About MeI live in Jackson Hole, Wyoming where I explore the deeper reaches of the Greater Yellowstone Ecosystem while also trying to raise awareness about light pollution and the importance of dark skies through photography and video.
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TagsWyoming Mountains Grand Teton National Park Landscape Wildlife Snow Water Wildlife Article Desert Southwest Night Storms Article Panorama Cottonwood Trees Bears Yellowstone National Park Arizona Canyon Panorama Milky Way Galaxy National Elk Refuge Video Video Fall Leaves Wolves Travel Logs Utah Wildflowers Aspen Trees Bridger-Teton National Forest Fog Northern Lights Oxbow Bend Grizzly Bear #399 and Family
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Yellowstone National Park is exhausted and over-stressed. It’s so heavily visited and trampled in the summers that I believe it’s currently left with only two options. The first option is to completely revamp all the parking lots, consuming and overtaking more natural resources from fragile ground, as well as adding in four-lane highways to account for ever-increasing traffic to an already stressed park. The other option is to close all roads to the majority of motorized traffic from Memorial Day to Labor Day. I don’t doubt that many people would find this preposterous, impossible, and unrealistic, but I argue that the park is currently left either with embracing this option, or continuing to devour its own natural resources in an attempt to scale to meet increasing demand, a trend that shows no sign of slowing down.
Before getting defensive, there would of course be exceptions, ensuring that Yellowstone’s most frequent and active visitors aren’t affected at all, but first, step back and look at the National Park Service as a continually evolving entity.
The annual Eta Aquarid Meteor Shower peaks every year in early May and is the result of the debris field left over from Haley’s Comet. While it’s best viewed in the southern hemisphere, the northern hemisphere can catch some fireworks from it too on the morning of the peak. Though the shower is quiet with infrequent meteors for the northern hemisphere, it’s still known for displaying fantastic fireballs in the sky. The shower radiates from the southeast, from the constellation Aquarius.
I went out into the National Elk Refuge to watch the shower with my girlfriend and another friend early in the morning of the 6th. We bundled up with sleeping bags, and got cozy in the back of my car with the back open to watch the show. With it being early in the morning, well before dawn, we wound up falling asleep without seeing a meteor.
There’s been a lot more activity in the northern lights lately over Jackson Hole, Wyoming and Grand Teton National Park. Many believed the peak of the solar cycle was going to hit last year, which turned out to be a relatively quiet year. With all the activity lately however, some are beginning to question whether we might be hitting the peak now, later than expected.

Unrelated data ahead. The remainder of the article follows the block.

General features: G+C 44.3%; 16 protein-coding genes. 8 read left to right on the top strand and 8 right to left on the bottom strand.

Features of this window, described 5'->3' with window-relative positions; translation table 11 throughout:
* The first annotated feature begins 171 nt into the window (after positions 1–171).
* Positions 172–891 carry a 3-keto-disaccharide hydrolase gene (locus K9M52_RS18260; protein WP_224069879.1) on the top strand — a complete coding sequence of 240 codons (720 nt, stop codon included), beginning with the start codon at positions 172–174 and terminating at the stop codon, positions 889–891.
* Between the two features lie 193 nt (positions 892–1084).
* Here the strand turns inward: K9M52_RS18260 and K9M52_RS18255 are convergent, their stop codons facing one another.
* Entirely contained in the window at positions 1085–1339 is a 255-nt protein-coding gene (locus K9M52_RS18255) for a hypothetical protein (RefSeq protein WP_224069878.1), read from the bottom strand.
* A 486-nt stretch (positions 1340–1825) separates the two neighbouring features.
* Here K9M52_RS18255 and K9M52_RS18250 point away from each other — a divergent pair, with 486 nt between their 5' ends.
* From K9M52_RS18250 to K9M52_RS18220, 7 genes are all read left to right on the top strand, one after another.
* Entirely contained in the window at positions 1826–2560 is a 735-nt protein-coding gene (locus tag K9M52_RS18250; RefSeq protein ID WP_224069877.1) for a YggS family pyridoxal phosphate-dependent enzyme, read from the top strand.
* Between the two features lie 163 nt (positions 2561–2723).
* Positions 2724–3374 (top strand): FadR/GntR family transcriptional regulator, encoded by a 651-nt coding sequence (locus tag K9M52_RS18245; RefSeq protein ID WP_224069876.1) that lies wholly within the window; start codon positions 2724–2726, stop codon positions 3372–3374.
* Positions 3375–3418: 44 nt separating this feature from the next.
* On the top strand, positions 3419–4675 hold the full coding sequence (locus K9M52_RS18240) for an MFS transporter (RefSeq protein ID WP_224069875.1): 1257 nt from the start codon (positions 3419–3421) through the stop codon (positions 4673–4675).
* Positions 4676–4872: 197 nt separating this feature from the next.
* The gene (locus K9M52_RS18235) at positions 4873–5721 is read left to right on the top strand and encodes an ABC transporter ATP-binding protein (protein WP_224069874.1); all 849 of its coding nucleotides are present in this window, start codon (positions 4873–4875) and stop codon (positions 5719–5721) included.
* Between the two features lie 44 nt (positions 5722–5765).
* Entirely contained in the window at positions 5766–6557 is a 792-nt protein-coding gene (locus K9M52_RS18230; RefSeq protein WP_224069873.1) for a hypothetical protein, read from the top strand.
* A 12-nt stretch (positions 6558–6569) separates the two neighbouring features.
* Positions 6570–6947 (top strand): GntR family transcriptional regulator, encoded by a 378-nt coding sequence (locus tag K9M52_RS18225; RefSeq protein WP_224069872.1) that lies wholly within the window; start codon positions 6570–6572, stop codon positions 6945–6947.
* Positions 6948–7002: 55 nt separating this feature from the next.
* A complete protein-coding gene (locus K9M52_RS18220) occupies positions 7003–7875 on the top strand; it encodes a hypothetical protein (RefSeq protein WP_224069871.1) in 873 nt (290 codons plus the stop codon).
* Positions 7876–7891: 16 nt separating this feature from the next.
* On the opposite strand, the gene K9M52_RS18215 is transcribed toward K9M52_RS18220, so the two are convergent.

Regardless, skies have been lighting up recently over the area, with even more on the way! If you’re wondering how to know if they’re out in your area or not, keep an eye on a website called SpaceWeatherLive.com. I check the data listed there every night to see if there’s any chance of seeing them where I live in Jackson Hole, Wyoming. While all the data listed there plays some role, the two main sections that I pay the most attention to are the Direction of the IMF (Bz) and the Kp-Index.
This turned out to be my last day on the trail for the season. It was a hard decision to make, but ultimately the trip was poorly timed and I went way over budget on the trip as a whole. It was a decision I came to after thinking about it quite a bit the previous few days on the trail, but on this day it seemed inescapable.
The day started early in the morning while it was still dark outside. There were some scattered showers when I went to bed, but I was woken up in the middle of the night when the wind started to pick up and I heard a nearby crack of thunder, no more than two miles away or so. Nervous, I eventually fell back asleep thankful that that was the only one.
I woke up when it was starting to get lighter out to complete cloud cover, so there was no sunrise that morning.
I got an early start, leaving camp by 7:15am. It was still nice and cool out so it made for great conditions on the climb up to Manning Camp near the top of Mica Mountain. The other plus was that I was beating the gnats out and could actually enjoy my hike for a bit without being pestered by them.
After a cottontail rabbit jumped into the trees, I noticed that a cloud was perfectly placed to block the sun as the junipers began giving way to ponderosa pines. It wasn’t long at all before I was high up in the forest and the cool air, a very welcome change from the heat of the day before.
At 8,000 feet elevation, Manning Camp is a great escape for locals and a great stop along the Arizona Trail. Having made it up in just under three hours, I decided to stop and have some food and a rest since I was happy with my pace.